Grammy Award-winning singer Lauryn Hill was given a two-week reprieve on her sentencing for federal tax evasion on Monday as a federal judge admonished her defense counsel for failing to come up with most of the tax money promised prior to her scheduled hearing.
Hill, a solo artist and a member of the Fugees rap trio, pleaded guilty in June 2012 to failure to file federal tax returns from 2005-2007, when she earned $1.8 million. She faces up to a year in prison for each charge.
Lawyers for Hill, who burst to stardom with her 1998 album the "The Miseducation of Lauryn Hill," said they made a $50,000 payment toward the back taxes and penalties, but still need to come up with another $504,000 no later than May 3.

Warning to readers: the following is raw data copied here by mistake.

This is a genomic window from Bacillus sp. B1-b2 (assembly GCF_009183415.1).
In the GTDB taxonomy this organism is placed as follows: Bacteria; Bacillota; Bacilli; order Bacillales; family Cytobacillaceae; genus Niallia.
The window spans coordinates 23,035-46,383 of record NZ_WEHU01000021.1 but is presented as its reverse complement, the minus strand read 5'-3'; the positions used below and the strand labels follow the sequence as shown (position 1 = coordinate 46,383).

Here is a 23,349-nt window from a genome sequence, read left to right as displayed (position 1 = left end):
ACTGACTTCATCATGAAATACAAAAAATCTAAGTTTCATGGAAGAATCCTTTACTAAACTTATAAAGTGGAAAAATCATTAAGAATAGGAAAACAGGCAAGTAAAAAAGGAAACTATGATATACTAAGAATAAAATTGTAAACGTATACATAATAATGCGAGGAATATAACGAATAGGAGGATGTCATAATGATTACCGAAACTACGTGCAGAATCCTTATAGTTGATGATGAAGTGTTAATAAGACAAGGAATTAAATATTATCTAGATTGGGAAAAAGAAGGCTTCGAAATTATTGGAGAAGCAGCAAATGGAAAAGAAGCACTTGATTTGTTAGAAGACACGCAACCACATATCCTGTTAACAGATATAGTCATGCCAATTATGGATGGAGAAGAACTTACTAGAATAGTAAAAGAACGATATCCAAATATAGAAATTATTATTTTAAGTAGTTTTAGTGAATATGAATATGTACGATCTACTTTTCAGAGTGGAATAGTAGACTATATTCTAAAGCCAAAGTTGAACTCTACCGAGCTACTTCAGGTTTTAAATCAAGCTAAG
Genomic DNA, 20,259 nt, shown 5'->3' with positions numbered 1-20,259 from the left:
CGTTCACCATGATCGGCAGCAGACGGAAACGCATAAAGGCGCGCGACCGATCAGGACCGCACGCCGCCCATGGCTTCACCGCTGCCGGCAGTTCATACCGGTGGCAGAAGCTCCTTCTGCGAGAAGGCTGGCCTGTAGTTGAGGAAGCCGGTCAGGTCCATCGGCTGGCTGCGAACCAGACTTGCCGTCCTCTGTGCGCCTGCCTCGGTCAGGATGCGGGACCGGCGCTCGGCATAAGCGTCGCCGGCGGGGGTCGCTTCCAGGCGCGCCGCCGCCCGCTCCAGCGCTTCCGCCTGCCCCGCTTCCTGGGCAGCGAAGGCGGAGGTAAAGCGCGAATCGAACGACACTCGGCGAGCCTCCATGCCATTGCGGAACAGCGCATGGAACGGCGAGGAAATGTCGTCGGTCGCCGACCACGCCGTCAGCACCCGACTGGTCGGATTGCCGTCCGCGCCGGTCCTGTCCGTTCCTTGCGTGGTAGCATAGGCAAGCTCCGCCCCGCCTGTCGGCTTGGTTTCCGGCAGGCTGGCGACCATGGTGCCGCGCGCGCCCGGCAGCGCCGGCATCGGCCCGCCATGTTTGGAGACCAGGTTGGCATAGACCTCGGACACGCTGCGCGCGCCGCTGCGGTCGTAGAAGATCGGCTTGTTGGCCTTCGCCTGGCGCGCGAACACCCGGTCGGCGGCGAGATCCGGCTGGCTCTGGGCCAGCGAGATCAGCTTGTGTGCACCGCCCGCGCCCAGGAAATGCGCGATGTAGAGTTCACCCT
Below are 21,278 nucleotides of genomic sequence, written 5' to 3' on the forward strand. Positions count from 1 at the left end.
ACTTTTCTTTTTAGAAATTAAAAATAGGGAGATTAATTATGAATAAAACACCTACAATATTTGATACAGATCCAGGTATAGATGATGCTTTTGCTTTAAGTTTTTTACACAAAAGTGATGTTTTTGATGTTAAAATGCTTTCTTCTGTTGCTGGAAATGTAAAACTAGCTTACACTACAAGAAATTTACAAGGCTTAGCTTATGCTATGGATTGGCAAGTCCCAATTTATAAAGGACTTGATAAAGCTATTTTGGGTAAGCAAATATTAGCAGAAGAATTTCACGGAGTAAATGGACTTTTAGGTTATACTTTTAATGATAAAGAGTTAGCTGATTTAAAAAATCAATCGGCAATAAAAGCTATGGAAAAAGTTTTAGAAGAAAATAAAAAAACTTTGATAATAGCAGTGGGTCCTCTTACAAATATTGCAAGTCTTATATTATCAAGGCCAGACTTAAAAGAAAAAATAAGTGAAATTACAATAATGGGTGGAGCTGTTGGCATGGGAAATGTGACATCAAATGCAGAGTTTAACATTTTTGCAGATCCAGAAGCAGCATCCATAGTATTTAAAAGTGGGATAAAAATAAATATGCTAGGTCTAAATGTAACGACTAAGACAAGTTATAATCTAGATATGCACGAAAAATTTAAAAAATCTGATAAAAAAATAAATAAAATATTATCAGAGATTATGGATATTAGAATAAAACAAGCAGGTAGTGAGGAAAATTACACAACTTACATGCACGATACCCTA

They had expected Hill to raise money from signing a new recording contract by the fall of 2012, but Hill was unable to complete the recording sessions. She has not released an album since 2001.
Hill, a mother of six children, including five with Rohan Marley, the son of reggae legend Bob Marley, claimed she failed to pay the taxes while she was sheltering her family to get away from excessive publicity and threats.
Attorney Nathan Hochman, representing Hill, said the singer had lined up a deal with a "hard money lender" for a loan that was secured by two real estate assets, and that she was expecting final approval of the loan sometime this week.
"For Miss Hill, the only question was when she was going to pay those taxes, not if," Hochman told reporters after the hearing.
U.S. Magistrate Judge Madeline Cox Arleo rescheduled the final sentencing hearing until May 6, but warned lawyers for the hip hop star that the court would not allow another slip up.
"This is not someone who stands before the court penniless," Arleo told the court.